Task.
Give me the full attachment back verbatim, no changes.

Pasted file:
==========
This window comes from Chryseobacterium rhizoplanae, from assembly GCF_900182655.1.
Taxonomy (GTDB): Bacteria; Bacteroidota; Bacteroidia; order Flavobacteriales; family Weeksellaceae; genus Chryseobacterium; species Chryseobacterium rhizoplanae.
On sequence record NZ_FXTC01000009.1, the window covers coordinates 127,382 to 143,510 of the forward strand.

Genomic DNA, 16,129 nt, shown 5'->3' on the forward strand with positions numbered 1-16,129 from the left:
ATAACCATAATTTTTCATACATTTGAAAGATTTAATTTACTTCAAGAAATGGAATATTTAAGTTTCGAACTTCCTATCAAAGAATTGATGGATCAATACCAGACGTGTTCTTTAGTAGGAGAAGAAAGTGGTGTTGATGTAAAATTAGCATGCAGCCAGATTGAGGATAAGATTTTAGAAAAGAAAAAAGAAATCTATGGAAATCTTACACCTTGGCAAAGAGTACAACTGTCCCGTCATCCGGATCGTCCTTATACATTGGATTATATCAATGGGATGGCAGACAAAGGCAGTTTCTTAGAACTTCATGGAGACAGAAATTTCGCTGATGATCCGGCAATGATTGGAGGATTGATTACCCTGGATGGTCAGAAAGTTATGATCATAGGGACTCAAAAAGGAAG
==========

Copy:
This window comes from Chryseobacterium rhizoplanae, from assembly GCF_900182655.1.
Taxonomy (GTDB): Bacteria; Bacteroidota; Bacteroidia; order Flavobacteriales; family Weeksellaceae; genus Chryseobacterium; species Chryseobacterium rhizoplanae.
On sequence record NZ_FXTC01000009.1, the window covers coordinates 127,382 to 143,510 of the forward strand.

Genomic DNA, 16,129 nt, shown 5'->3' on the forward strand with positions numbered 1-16,129 from the left:
ATAACCATAATTTTTCATACATTTGAAAGATTTAATTTACTTCAAGAAATGGAATATTTAAGTTTCGAACTTCCTATCAAAGAATTGATGGATCAATACCAGACGTGTTCTTTAGTAGGAGAAGAAAGTGGTGTTGATGTAAAATTAGCATGCAGCCAGATTGAGGATAAGATTTTAGAAAAGAAAAAAGAAATCTATGGAAATCTTACACCTTGGCAAAGAGTACAACTGTCCCGTCATCCGGATCGTCCTTATACATTGGATTATATCAATGGGATGGCAGACAAAGGCAGTTTCTTAGAACTTCATGGAGACAGAAATTTCGCTGATGATCCGGCAATGATTGGAGGATTGATTACCCTGGATGGTCAGAAAGTTATGATCATAGGGACTCAAAAAGGAAG